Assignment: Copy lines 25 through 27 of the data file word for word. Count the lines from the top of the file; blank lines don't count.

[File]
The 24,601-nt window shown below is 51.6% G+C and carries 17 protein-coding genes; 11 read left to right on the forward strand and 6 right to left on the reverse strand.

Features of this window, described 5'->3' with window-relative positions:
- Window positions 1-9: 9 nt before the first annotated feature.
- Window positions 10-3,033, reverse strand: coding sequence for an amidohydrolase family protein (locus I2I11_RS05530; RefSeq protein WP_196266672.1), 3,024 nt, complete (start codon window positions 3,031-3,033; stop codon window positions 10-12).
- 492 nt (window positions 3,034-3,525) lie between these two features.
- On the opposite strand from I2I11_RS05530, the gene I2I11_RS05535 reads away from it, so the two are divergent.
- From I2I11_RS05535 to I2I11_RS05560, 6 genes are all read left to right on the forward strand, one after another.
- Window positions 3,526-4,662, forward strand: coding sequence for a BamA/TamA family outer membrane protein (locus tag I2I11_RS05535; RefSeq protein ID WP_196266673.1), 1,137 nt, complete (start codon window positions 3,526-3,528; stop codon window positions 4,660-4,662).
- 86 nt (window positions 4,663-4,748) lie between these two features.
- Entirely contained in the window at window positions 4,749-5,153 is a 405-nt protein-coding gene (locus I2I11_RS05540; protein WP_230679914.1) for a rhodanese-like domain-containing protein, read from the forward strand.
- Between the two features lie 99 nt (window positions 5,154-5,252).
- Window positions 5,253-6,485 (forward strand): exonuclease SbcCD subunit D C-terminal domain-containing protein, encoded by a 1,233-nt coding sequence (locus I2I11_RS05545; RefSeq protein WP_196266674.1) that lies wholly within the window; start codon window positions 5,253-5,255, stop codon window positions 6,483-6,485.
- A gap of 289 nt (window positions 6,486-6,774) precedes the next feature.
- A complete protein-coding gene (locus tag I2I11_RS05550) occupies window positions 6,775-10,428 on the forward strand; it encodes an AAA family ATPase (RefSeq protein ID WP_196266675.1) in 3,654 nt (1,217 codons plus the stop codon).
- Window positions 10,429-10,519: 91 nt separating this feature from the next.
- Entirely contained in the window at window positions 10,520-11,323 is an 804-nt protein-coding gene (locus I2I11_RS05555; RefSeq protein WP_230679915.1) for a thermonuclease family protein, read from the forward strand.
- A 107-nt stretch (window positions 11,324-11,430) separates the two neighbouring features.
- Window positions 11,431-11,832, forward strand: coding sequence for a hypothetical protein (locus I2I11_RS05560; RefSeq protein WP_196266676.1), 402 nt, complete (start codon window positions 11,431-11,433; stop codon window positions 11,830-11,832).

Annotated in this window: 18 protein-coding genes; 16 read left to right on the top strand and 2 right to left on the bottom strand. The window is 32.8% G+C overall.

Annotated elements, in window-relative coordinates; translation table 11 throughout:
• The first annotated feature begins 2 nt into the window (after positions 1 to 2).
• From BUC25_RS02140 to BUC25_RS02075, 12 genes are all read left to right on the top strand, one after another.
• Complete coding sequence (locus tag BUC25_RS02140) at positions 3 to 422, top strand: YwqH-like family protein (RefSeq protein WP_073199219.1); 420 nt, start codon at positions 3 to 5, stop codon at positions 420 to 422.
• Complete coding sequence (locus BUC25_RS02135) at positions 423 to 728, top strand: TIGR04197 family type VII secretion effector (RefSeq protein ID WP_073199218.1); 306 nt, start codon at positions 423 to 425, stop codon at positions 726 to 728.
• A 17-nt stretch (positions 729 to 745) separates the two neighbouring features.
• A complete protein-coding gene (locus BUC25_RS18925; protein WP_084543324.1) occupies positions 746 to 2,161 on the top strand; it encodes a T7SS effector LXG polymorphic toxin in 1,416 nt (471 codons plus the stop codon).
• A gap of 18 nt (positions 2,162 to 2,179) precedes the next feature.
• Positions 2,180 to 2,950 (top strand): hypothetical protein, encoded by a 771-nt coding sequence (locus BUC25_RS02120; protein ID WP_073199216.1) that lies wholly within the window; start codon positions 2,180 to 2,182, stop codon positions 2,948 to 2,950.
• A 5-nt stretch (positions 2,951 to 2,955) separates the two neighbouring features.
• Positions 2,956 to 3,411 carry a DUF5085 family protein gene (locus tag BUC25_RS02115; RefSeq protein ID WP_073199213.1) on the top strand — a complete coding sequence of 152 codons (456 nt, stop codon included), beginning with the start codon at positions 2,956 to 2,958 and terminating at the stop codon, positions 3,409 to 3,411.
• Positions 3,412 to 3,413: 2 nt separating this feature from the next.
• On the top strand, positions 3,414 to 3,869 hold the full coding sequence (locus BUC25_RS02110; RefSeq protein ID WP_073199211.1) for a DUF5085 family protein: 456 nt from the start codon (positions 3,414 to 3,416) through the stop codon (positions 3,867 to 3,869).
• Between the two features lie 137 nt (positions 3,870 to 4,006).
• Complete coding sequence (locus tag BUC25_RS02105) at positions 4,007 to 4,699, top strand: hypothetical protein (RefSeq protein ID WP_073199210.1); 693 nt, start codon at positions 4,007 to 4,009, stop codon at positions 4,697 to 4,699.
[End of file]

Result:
• A 17-nt stretch (positions 729 to 745) separates the two neighbouring features.
• A complete protein-coding gene (locus BUC25_RS18925; protein WP_084543324.1) occupies positions 746 to 2,161 on the top strand; it encodes a T7SS effector LXG polymorphic toxin in 1,416 nt (471 codons plus the stop codon).
• A gap of 18 nt (positions 2,162 to 2,179) precedes the next feature.